Peggie Castle plays an Annie Oakley style sharpshooter who comes to perform in a town, but is also looking for the men that killed her father many years prior. She teams up with a marshal who happens to be looking for the same men, and they find out that a local farming family was responsible. An interesting proto-feminist western that doesn’t shy away from its B-movie roots. The most interesting character is probably the farmer’s daughter, who is an innocent living among evil men out to destroy a feminist figure (the father says of his daughter: “she better be a good cook, cause she ain’t good for anything else”). She also looks up to Peggy as a feminist pop icon who, ironically, wants to murder most of her family, although it appears that the daughter would welcome it so she can finally be freed from this hateful patriarch. The daughter even defends Peggy as the fastest gun in the west to some boys that think girls can’t shoot. However, if you think feminism is actually a FBI conspiracy, please ignore most of this paragraph. Marie Windsor also plays a significant role.
Very good black and white transfer, and never released on home video.
Wild Bill Elliot plays a no good atheist who cheats at cards, which apparently was the worst offense one could commit in the old west. Correspondingly, the cheated tries to shoot Bill, but a bible thumping preacher that Bill previously scoffed at jumps in front of the bullet. On his death bed, the preacher asks him to read the bible and build a church in his name to repay him, in that order. Bill jumps aboard the Jesus bus and agrees to try to build this church, but finding funding proves difficult, until he happens upon uber-tough outlaw Marie Windsor, who happens to have a price on her head. Marie and Bill are entertaining in this Republic B-western that also doubles as a Christ-sploitation movie that was possibly created as a recruitment piece. Strange and campy in its bible-thumping, and amusingly slanted against non-believers (at one point an atheist character starts shooting at someone just for reading the bible).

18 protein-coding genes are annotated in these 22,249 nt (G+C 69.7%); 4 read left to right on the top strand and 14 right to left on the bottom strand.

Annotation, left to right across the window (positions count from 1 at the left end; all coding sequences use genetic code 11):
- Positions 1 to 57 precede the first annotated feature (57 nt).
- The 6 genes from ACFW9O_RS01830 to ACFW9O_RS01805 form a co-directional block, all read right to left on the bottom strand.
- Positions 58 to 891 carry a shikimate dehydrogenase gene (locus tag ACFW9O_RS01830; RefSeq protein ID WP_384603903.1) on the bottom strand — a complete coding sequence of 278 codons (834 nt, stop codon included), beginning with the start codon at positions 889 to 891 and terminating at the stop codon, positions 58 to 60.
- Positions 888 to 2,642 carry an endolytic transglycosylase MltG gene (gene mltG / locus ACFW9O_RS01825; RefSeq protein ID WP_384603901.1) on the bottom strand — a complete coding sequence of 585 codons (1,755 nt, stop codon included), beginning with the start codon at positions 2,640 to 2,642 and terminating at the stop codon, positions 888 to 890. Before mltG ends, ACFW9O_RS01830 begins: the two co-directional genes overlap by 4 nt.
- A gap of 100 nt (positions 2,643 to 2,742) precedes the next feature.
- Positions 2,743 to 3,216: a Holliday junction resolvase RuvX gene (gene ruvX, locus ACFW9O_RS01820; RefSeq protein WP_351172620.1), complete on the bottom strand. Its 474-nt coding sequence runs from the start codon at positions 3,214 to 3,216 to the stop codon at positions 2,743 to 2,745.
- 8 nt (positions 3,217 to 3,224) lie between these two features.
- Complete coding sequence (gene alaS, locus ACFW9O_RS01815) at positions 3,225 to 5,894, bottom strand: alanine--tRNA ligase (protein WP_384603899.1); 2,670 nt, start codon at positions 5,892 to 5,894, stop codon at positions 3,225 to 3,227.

Decent trucolor transfer (which is that two-strip teal tinted color process), but the sound is pretty poor (although you can make out the dialogue over the white noise if you turn it up a bit). Previously available on VHS.
Gun Fever (1958)
Mark Stevens wrote, directed, and stars in this one as Luke Ram (if you’re gonna give yourself a hero name, that’s the one you wanna pick), who seeks revenge against a scenery chewing white man who led a sioux attack on a stagecoach, killing his parents. Luke teams up with another dude who ends up being the villian’s son, and they are led through Sioux country by a hot native American chick, searching for their man. Standard revenge tale is cheap and bloated in the middle (it takes a long time to get to the actual quest for revenge), and lacks an interesting relationship between villian and son, but is enlivened by a few campy moments and the diametrically opposed performances of the lead baddie and the adorably sweet Sioux girl. Also, this is no doubt the windiest western ever made (only maybe Twister was windier in all of filmdom), as most every outdoor scene is supplemented by two gigantic wind machines cranking off screen. This adds some interesting atmosphere, although if I lived in a western town that resided permanantly within the eye of a tornado, I wouldn’t ever leave the house, even for revenge (or for anything really). But I guess that’s why Luke Ram is a man’s man and I'm not (insert forced Ram Jam reference here).
Excellent black and white transfer, and never released on home video.